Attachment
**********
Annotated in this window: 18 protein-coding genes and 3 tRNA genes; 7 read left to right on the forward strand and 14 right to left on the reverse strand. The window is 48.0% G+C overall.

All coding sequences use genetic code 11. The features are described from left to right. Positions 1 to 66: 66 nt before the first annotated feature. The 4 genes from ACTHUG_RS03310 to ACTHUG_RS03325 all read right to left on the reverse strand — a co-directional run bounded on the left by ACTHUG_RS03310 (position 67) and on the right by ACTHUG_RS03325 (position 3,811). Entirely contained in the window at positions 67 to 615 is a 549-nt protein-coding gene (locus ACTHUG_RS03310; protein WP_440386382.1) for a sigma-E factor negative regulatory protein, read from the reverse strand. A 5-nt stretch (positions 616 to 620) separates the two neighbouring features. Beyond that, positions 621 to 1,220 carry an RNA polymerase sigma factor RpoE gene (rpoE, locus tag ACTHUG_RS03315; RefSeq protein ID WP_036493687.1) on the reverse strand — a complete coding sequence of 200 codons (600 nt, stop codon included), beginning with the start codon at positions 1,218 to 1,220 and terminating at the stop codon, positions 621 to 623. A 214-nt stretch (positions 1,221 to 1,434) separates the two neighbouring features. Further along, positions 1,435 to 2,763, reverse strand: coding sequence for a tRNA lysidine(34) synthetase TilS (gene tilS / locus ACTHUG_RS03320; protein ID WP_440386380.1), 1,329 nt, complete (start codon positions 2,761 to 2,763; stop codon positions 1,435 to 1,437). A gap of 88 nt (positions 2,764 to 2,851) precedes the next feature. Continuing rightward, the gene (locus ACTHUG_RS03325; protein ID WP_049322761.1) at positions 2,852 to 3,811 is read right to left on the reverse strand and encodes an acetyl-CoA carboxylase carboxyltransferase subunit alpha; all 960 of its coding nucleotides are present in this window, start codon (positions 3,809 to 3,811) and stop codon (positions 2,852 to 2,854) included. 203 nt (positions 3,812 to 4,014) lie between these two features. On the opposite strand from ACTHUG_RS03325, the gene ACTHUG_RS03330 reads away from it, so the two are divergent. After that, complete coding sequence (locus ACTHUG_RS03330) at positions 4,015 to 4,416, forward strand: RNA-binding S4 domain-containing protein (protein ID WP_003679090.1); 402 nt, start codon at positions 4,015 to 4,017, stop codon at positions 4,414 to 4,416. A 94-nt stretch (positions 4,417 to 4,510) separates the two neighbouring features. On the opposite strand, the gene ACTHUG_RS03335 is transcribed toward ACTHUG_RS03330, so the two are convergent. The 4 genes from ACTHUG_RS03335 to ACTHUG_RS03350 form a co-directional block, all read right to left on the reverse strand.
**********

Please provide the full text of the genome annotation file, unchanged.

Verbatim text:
Annotated in this window: 18 protein-coding genes and 3 tRNA genes; 7 read left to right on the forward strand and 14 right to left on the reverse strand. The window is 48.0% G+C overall.

All coding sequences use genetic code 11. The features are described from left to right. Positions 1 to 66: 66 nt before the first annotated feature. The 4 genes from ACTHUG_RS03310 to ACTHUG_RS03325 all read right to left on the reverse strand — a co-directional run bounded on the left by ACTHUG_RS03310 (position 67) and on the right by ACTHUG_RS03325 (position 3,811). Entirely contained in the window at positions 67 to 615 is a 549-nt protein-coding gene (locus ACTHUG_RS03310; protein WP_440386382.1) for a sigma-E factor negative regulatory protein, read from the reverse strand. A 5-nt stretch (positions 616 to 620) separates the two neighbouring features. Beyond that, positions 621 to 1,220 carry an RNA polymerase sigma factor RpoE gene (rpoE, locus tag ACTHUG_RS03315; RefSeq protein ID WP_036493687.1) on the reverse strand — a complete coding sequence of 200 codons (600 nt, stop codon included), beginning with the start codon at positions 1,218 to 1,220 and terminating at the stop codon, positions 621 to 623. A 214-nt stretch (positions 1,221 to 1,434) separates the two neighbouring features. Further along, positions 1,435 to 2,763, reverse strand: coding sequence for a tRNA lysidine(34) synthetase TilS (gene tilS / locus ACTHUG_RS03320; protein ID WP_440386380.1), 1,329 nt, complete (start codon positions 2,761 to 2,763; stop codon positions 1,435 to 1,437). A gap of 88 nt (positions 2,764 to 2,851) precedes the next feature. Continuing rightward, the gene (locus ACTHUG_RS03325; protein ID WP_049322761.1) at positions 2,852 to 3,811 is read right to left on the reverse strand and encodes an acetyl-CoA carboxylase carboxyltransferase subunit alpha; all 960 of its coding nucleotides are present in this window, start codon (positions 3,809 to 3,811) and stop codon (positions 2,852 to 2,854) included. 203 nt (positions 3,812 to 4,014) lie between these two features. On the opposite strand from ACTHUG_RS03325, the gene ACTHUG_RS03330 reads away from it, so the two are divergent. After that, complete coding sequence (locus ACTHUG_RS03330) at positions 4,015 to 4,416, forward strand: RNA-binding S4 domain-containing protein (protein ID WP_003679090.1); 402 nt, start codon at positions 4,015 to 4,017, stop codon at positions 4,414 to 4,416. A 94-nt stretch (positions 4,417 to 4,510) separates the two neighbouring features. On the opposite strand, the gene ACTHUG_RS03335 is transcribed toward ACTHUG_RS03330, so the two are convergent. The 4 genes from ACTHUG_RS03335 to ACTHUG_RS03350 form a co-directional block, all read right to left on the reverse strand.